Length2  0.9229  299.31  <.0001  0.5892 
Length3  0.9173  277.37  <.0001  0.5056 
Width  0.8783  180.44  <.0001  0.3699 
Variable Length2 will be entered. 
Variable(s) That Have Been Entered 


Length2  Height 
Multivariate Statistics  

Statistic  Value  F Value  Num DF  Den DF  Pr > F 
Wilks' Lambda  0.018861  157.04  12  300  <.0001 
Pillai's Trace  1.554349  87.78  12  302  <.0001 
Average Squared Canonical Correlation  0.259058 
The stepwise procedure terminates either when no variable can be removed and no variable can be entered or when the maximum number of steps as specified by the MAXSTEP= option has been attained. In this example at step 7 no variables can be either removed or entered (Figure 85.4). Steps 3 through 6 are not displayed in this document.
Fish Measurement Data 
Statistics for Removal, DF = 6, 146 


Variable  Partial RSquare 
F Value  Pr > F 
Weight  0.4521  20.08  <.0001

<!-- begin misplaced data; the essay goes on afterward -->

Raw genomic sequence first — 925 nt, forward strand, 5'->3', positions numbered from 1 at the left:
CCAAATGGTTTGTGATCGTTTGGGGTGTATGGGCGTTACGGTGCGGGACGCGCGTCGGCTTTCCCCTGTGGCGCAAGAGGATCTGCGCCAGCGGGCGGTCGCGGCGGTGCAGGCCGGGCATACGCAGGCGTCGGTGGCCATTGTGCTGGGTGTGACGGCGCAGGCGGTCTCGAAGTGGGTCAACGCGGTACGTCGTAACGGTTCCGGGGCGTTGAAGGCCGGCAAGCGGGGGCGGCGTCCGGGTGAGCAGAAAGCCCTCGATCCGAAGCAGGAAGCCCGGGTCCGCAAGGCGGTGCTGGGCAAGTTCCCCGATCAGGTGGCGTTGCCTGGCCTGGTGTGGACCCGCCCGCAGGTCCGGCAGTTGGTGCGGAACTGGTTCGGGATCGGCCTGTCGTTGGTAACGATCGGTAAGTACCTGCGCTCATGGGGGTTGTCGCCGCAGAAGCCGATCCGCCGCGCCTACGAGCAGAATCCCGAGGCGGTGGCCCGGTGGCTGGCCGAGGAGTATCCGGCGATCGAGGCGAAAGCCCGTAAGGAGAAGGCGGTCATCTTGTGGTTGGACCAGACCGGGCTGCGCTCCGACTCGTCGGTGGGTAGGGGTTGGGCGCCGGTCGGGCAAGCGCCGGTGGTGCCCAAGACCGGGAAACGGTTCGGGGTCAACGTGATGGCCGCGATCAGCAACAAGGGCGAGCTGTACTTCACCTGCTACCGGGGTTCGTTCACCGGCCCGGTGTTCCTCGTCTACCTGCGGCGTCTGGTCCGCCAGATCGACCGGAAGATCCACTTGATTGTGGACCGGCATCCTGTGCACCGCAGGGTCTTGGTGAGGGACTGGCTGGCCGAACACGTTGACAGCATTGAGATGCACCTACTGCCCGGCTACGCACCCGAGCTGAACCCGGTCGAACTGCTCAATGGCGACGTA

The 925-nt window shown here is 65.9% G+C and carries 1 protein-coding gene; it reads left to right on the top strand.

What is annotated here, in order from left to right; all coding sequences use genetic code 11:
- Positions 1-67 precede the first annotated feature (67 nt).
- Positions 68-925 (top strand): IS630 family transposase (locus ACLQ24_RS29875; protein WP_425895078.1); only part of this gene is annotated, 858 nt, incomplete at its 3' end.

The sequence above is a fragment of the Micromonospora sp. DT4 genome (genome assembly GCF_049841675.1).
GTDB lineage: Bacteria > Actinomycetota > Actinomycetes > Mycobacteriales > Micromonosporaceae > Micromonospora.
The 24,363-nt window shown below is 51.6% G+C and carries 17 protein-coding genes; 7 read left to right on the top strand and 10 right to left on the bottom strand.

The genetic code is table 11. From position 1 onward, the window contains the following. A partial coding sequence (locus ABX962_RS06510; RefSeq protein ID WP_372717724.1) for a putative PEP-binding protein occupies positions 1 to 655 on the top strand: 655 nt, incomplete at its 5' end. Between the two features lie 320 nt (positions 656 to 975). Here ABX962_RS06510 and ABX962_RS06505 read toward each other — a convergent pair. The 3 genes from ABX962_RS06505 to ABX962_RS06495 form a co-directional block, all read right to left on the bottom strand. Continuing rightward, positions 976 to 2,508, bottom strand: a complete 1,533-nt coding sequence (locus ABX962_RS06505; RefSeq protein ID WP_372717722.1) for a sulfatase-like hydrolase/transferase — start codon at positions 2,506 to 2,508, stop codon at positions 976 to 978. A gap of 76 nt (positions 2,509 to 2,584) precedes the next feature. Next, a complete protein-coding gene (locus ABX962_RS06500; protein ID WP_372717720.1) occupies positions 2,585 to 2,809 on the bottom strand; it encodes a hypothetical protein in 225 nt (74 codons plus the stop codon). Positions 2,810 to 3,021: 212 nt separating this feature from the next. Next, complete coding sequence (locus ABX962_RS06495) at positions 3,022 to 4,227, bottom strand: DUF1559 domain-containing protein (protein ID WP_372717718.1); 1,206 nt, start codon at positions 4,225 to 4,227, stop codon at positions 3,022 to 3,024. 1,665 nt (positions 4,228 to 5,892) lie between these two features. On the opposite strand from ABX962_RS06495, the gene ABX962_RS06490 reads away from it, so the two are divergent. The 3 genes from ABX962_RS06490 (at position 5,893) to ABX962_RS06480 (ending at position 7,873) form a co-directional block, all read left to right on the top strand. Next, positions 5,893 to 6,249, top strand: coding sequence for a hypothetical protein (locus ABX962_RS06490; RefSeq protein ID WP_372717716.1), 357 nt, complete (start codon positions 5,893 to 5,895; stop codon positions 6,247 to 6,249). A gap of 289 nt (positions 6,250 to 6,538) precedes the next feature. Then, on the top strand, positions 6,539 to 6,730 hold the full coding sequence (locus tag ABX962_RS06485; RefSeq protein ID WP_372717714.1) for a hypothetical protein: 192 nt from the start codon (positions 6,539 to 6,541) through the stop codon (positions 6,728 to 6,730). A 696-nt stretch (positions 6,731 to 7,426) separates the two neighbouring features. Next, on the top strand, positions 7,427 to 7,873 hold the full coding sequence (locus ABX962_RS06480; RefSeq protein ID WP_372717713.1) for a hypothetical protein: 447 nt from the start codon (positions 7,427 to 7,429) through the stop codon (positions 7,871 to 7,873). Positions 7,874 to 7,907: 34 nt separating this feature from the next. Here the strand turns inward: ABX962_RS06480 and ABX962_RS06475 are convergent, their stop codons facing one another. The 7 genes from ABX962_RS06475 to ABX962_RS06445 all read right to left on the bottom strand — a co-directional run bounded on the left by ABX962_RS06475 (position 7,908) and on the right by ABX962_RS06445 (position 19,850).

Length1  0.2987  10.36  <.0001 
Length2  0.5250  26.89  <.0001 
Length3  0.7948  94.25  <.0001 
Height  0.7257  64.37  <.0001 
Width  0.5757  33.02  <.0001 
No variables can be removed. 
PROC STEPDISC ends by displaying a summary of the steps.
No further steps are possible. 
Fish Measurement Data 
Stepwise Selection Summary  

Step  Number In 
Entered  Removed  Partial RSquare 
F Value  Pr > F  Wilks' Lambda 
Pr < Lambda 
Average Squared Canonical Correlation 
Pr > ASCC 
1  1  Height  0.7553  77.69  <.0001  0.24466983  <.0001  0.12588836  <.0001  
2  2  Length2  0.9229  299.31  <.0001  0.01886065  <.0001  0.25905822  <.0001  
3  3  Length3  0.8826  186.77  <.0001  0.00221342  <.0001  0.38427100  <.0001  
4  4  Width  0.5775  33.72  <.0001  0.00093510  <.0001  0.45200732  <.0001  
5  5  Weight  0.4461  19.73  <.0001  0.00051794  <.0001  0.49488458  <.0001  
6  6  Length1  0.2987  10.36  <.0001  0.00036325  <.0001  0.51744189  <.0001 
All the variables in the data set are found to have potential discriminatory power. These variables are used to develop discrimination models in both the CANDISC and DISCRIM procedure chapters.